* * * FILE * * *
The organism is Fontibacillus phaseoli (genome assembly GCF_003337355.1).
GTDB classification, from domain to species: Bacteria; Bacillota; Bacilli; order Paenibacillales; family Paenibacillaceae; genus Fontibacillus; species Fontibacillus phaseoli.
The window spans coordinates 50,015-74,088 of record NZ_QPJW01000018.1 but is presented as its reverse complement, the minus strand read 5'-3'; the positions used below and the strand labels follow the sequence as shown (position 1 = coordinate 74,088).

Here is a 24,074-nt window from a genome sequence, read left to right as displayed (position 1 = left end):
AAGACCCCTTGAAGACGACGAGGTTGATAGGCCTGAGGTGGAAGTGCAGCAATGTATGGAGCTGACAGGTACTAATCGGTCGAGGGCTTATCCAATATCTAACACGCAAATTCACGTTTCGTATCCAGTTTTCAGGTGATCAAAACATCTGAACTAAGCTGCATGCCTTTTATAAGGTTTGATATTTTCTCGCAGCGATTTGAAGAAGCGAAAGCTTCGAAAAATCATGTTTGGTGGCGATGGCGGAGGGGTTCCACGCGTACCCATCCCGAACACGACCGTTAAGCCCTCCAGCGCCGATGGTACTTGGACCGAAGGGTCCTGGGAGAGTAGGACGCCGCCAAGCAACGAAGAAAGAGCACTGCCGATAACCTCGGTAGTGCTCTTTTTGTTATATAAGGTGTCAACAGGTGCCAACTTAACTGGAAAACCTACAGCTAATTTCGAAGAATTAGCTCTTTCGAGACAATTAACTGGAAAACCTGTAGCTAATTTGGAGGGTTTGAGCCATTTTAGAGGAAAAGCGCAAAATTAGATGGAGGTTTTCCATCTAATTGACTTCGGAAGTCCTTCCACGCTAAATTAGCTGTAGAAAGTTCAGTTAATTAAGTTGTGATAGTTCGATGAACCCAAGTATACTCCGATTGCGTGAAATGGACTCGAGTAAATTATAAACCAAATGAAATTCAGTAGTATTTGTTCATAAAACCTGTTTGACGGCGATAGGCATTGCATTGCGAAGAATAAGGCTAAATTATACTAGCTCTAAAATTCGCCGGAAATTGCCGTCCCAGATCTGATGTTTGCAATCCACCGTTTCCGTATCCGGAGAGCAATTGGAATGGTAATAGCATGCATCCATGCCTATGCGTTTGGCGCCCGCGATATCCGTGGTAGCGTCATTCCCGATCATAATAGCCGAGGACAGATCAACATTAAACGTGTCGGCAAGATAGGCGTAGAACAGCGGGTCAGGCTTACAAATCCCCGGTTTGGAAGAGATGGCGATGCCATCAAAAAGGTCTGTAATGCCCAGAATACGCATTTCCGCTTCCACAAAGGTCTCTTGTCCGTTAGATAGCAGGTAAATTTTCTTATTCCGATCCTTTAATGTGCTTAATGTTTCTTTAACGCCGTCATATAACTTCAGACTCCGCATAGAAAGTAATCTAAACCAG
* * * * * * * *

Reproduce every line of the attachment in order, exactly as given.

The organism is Fontibacillus phaseoli (genome assembly GCF_003337355.1).
GTDB classification, from domain to species: Bacteria; Bacillota; Bacilli; order Paenibacillales; family Paenibacillaceae; genus Fontibacillus; species Fontibacillus phaseoli.
The window spans coordinates 50,015-74,088 of record NZ_QPJW01000018.1 but is presented as its reverse complement, the minus strand read 5'-3'; the positions used below and the strand labels follow the sequence as shown (position 1 = coordinate 74,088).

Here is a 24,074-nt window from a genome sequence, read left to right as displayed (position 1 = left end):
AAGACCCCTTGAAGACGACGAGGTTGATAGGCCTGAGGTGGAAGTGCAGCAATGTATGGAGCTGACAGGTACTAATCGGTCGAGGGCTTATCCAATATCTAACACGCAAATTCACGTTTCGTATCCAGTTTTCAGGTGATCAAAACATCTGAACTAAGCTGCATGCCTTTTATAAGGTTTGATATTTTCTCGCAGCGATTTGAAGAAGCGAAAGCTTCGAAAAATCATGTTTGGTGGCGATGGCGGAGGGGTTCCACGCGTACCCATCCCGAACACGACCGTTAAGCCCTCCAGCGCCGATGGTACTTGGACCGAAGGGTCCTGGGAGAGTAGGACGCCGCCAAGCAACGAAGAAAGAGCACTGCCGATAACCTCGGTAGTGCTCTTTTTGTTATATAAGGTGTCAACAGGTGCCAACTTAACTGGAAAACCTACAGCTAATTTCGAAGAATTAGCTCTTTCGAGACAATTAACTGGAAAACCTGTAGCTAATTTGGAGGGTTTGAGCCATTTTAGAGGAAAAGCGCAAAATTAGATGGAGGTTTTCCATCTAATTGACTTCGGAAGTCCTTCCACGCTAAATTAGCTGTAGAAAGTTCAGTTAATTAAGTTGTGATAGTTCGATGAACCCAAGTATACTCCGATTGCGTGAAATGGACTCGAGTAAATTATAAACCAAATGAAATTCAGTAGTATTTGTTCATAAAACCTGTTTGACGGCGATAGGCATTGCATTGCGAAGAATAAGGCTAAATTATACTAGCTCTAAAATTCGCCGGAAATTGCCGTCCCAGATCTGATGTTTGCAATCCACCGTTTCCGTATCCGGAGAGCAATTGGAATGGTAATAGCATGCATCCATGCCTATGCGTTTGGCGCCCGCGATATCCGTGGTAGCGTCATTCCCGATCATAATAGCCGAGGACAGATCAACATTAAACGTGTCGGCAAGATAGGCGTAGAACAGCGGGTCAGGCTTACAAATCCCCGGTTTGGAAGAGATGGCGATGCCATCAAAAAGGTCTGTAATGCCCAGAATACGCATTTCCGCTTCCACAAAGGTCTCTTGTCCGTTAGATAGCAGGTAAATTTTCTTATTCCGATCCTTTAATGTGCTTAATGTTTCTTTAACGCCGTCATATAACTTCAGACTCCGCATAGAAAGTAATCTAAACCAG